Working Parkies


#1
I have a relatively stressful job which I love, most of the time my tremor is there but not very noticeable.
Meetings are another matter. because I am sitting and my hands are idle and feeling slightly anxious (nothing that worries me particularly as a rule)the tremor is much worse. Does anyone else experience this?

What do you do about it.

All my colleagues know about my PD so it is not as though I try to hide it but it still goes into overdrive when i meet up with the boss or a new parent of a child I am working with.

I am always honest and tell them I have PD and to ignore it when my arm does it's own thing but it still happens.

Any ideas?

#2
Hi caroline

Sadly I doubt there is anything we can do to stop the tremor as it is part of the parkinson's. However, I always hold my left arm behind my back when chatting to people. Hoping they do not notice.
I was sat in the Doctors waiting room, and as usual had to wait ages. This is when I struggle to control my tremor as I start to get anxious. And people do then notice as I can not control what is happening. It's a pain!!!!!!!!

Not much help sorry

PB x

#3
Know how you feel. My P started with my leg bouncing off the floor so I should be used to it, now it leg and arm left side. I tend to just get on with things now but I usually warn people before, went for a test drive, told the car salesman
don't worry if I shake, I do it all the time but am in control when driving. Usually I find people tend to look at me more if I am not with them. Unfortunately as meds can cause tremor not a lot you can do. Sorry!!!!

#4
Don't try and hide it but make sure the right people know what your problem is before the rumours start as to why you are shaky. I not only have to deal with at work (do site visits for construction work and can't climb ladders safely any more and often can't drive to meetings) but I'm also a District Councillor and last year was Chairman of the Council(same as a Mayor).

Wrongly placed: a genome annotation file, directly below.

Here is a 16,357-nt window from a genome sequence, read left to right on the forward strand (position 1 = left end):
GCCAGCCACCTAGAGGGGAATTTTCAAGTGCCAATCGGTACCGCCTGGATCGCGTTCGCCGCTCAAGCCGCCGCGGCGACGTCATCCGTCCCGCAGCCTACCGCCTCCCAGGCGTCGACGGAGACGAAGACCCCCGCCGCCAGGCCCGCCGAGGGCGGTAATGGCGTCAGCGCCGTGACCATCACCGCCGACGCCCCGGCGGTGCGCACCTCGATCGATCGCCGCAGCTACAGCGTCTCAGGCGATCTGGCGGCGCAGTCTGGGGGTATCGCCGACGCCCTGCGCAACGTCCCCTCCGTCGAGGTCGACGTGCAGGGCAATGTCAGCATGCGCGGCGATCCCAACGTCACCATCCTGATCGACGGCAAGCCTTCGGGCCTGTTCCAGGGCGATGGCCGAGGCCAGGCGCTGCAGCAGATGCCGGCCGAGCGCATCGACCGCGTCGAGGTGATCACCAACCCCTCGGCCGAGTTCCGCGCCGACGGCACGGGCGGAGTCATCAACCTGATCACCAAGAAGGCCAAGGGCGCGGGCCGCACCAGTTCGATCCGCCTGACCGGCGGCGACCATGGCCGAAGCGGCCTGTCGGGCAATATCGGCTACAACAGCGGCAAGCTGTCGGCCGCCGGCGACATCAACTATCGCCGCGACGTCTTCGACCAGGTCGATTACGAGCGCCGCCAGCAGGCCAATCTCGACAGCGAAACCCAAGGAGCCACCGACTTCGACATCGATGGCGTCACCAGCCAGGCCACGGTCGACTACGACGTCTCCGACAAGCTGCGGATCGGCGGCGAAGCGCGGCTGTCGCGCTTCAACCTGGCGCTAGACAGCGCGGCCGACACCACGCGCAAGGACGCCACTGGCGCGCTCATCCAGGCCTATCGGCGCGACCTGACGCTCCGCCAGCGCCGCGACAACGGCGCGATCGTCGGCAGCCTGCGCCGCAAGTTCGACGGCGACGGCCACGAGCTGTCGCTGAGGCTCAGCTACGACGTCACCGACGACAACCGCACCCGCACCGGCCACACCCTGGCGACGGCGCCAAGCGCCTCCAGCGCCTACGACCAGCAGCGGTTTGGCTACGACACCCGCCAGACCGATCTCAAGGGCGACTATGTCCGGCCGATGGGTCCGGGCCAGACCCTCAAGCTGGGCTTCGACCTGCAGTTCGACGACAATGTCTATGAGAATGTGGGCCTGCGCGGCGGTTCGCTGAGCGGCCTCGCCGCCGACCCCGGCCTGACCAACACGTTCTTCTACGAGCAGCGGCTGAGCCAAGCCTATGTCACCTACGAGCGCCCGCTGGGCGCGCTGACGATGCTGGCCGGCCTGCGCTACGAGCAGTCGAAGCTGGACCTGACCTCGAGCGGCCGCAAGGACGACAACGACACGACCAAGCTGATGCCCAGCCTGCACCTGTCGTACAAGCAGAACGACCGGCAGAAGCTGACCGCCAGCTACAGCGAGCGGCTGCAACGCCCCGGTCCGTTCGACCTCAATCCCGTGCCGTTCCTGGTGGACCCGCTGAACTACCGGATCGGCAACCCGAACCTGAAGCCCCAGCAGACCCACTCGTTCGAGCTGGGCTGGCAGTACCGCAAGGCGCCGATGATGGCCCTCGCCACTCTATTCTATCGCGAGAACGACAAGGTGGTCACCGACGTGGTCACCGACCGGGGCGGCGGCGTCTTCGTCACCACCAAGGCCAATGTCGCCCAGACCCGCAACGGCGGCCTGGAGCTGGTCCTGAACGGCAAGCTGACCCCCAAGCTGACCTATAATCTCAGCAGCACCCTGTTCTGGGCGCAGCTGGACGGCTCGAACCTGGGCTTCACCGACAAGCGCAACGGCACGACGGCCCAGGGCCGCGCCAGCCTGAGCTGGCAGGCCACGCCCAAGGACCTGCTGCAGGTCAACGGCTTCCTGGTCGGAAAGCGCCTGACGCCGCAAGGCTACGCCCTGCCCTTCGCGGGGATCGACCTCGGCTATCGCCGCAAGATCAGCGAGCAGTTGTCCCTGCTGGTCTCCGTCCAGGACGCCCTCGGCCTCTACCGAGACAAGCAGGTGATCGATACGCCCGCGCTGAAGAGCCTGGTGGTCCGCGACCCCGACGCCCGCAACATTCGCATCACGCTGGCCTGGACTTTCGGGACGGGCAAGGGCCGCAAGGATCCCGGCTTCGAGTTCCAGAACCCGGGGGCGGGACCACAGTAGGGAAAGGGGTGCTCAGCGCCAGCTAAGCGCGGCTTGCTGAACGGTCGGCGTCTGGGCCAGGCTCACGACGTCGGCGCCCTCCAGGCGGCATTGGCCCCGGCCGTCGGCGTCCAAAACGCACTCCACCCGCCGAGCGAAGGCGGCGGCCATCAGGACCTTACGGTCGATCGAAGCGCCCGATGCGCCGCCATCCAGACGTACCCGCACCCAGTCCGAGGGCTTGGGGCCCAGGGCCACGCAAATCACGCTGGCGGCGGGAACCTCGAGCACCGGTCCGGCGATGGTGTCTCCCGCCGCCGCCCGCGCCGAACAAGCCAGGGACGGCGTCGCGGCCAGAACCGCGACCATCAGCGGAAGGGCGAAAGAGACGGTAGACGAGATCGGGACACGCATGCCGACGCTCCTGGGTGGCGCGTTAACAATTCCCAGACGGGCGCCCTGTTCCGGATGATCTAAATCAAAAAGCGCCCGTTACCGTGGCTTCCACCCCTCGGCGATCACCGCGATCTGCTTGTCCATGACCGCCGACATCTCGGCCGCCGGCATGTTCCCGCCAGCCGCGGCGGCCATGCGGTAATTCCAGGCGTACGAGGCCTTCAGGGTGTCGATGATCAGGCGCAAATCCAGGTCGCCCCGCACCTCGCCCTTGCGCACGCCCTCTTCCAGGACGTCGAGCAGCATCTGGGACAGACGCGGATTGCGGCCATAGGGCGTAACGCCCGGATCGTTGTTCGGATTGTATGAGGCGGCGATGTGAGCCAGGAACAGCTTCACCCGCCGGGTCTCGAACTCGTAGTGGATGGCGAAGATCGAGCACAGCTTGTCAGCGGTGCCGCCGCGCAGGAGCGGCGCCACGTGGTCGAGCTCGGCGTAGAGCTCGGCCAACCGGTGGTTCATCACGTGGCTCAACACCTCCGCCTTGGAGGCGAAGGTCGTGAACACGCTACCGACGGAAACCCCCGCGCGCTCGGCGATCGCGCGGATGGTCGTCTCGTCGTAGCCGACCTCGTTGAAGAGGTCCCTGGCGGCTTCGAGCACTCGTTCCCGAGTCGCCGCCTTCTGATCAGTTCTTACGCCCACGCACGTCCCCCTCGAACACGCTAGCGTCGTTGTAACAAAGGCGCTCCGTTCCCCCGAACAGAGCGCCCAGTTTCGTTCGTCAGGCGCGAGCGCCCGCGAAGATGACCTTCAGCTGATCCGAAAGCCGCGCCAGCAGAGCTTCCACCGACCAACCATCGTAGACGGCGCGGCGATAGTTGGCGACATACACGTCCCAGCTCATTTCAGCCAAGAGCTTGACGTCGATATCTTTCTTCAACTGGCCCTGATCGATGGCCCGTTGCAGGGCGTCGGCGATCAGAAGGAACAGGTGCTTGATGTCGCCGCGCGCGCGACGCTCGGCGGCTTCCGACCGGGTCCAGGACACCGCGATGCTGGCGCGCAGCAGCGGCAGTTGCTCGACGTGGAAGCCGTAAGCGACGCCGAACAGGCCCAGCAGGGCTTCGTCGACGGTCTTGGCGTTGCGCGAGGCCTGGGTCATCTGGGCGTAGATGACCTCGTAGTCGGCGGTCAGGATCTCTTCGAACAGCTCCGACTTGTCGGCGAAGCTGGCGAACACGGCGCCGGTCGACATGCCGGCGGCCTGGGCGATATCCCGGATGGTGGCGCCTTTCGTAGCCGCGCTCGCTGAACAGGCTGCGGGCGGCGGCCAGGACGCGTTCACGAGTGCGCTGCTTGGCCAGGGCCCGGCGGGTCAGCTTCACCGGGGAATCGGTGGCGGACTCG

I now Chair our finance audit committee and often have to speak in public at planning meetings etc. and on a bad day sometimes find it difficult to speak fluently. Just take your time and don't get flustered. I announced at my civic reception last year that I had PD and that way it gets it out in the open
Some people may not be comfortable with letting others know you have PD and indeed with some employers you could probably say goodbye to your job. Remember you and your family are the ones that have to live with this thing so do what feels right to you.

#5
I work for my LA, and they have been great, i was even given a promotion despite the PD !. I am very lucky I know !

Most people who know me, know i have PD which does take some of the pressure off.I guess I just have to live with the tremor !!

Caroline

#6
Hi Caroline how you? I to work through the local authority and sit in a number of meetings, in fact I chair most of them. I know what you mean when you talk about your tremor, but the advice received so far is good.

You can tell people and be open, however, I know this can become annoying so personally when I've had enough I sit on my hand, this at least keeps it still for a while!

On other things have you consulted access to work? They will continue to support you in the workplace, in fact I'm typing this by using a Dragon headset provided by them and I have a number of other adaptions at work partially funded by the programme. Your employer should also have made plans with you to manage your disability within the workplace as this is a requirement under the terms of DDA.

Good luck with the job and congratulations on the promotion!:grin:

#7